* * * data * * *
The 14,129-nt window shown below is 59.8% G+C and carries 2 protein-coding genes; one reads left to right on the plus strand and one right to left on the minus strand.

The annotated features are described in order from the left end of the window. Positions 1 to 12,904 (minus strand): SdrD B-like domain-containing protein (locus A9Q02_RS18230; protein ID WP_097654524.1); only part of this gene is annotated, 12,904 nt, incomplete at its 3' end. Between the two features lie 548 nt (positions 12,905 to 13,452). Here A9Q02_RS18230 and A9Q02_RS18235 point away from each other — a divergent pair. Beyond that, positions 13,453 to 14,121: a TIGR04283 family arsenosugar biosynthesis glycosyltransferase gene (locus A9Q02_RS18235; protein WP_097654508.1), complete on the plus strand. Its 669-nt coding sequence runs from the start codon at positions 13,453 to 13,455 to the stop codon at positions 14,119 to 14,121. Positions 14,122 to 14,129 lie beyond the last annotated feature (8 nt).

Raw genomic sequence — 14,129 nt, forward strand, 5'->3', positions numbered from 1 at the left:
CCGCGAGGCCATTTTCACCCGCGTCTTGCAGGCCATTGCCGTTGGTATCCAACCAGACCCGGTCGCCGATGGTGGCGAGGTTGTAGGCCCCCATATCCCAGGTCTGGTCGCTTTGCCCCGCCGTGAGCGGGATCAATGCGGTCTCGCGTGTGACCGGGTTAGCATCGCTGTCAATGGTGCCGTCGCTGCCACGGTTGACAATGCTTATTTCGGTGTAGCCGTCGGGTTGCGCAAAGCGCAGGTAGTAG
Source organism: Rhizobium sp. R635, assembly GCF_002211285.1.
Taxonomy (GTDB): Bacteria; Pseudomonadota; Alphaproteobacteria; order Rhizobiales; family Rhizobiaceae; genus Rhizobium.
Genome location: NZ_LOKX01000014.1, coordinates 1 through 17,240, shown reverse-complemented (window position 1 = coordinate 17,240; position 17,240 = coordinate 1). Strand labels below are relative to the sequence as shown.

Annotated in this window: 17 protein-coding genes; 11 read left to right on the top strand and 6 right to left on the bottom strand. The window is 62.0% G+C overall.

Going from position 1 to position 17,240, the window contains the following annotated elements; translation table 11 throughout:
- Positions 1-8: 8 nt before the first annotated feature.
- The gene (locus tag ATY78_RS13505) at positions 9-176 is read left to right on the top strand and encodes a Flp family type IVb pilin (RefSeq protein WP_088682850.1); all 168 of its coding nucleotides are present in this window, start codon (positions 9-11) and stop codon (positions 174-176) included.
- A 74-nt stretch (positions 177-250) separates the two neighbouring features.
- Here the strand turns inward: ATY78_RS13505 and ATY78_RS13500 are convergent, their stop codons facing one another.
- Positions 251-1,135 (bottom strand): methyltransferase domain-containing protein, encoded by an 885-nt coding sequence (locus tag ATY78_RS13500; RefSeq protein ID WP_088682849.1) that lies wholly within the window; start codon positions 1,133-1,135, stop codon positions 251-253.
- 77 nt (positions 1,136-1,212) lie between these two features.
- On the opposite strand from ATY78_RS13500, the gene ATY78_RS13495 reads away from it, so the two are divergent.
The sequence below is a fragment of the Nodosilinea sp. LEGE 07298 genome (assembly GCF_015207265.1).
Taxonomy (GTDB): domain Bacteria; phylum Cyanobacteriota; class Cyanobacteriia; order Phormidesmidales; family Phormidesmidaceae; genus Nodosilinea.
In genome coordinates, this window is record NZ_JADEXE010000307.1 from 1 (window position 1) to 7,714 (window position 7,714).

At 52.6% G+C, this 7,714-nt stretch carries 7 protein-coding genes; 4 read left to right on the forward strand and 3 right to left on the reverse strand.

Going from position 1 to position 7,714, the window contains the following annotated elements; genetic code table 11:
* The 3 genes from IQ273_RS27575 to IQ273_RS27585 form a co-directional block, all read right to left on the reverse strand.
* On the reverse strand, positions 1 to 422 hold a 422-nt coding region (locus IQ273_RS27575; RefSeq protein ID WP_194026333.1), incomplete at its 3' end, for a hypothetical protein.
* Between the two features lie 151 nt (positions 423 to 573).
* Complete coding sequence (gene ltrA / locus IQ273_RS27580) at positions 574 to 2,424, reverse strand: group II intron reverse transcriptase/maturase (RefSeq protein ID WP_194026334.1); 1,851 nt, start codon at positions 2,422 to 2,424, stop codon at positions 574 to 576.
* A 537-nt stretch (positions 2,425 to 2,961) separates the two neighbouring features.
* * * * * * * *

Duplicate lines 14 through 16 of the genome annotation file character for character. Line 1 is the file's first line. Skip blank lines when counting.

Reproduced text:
- Positions 251-1,135 (bottom strand): methyltransferase domain-containing protein, encoded by an 885-nt coding sequence (locus tag ATY78_RS13500; RefSeq protein ID WP_088682849.1) that lies wholly within the window; start codon positions 1,133-1,135, stop codon positions 251-253.
- 77 nt (positions 1,136-1,212) lie between these two features.
- On the opposite strand from ATY78_RS13500, the gene ATY78_RS13495 reads away from it, so the two are divergent.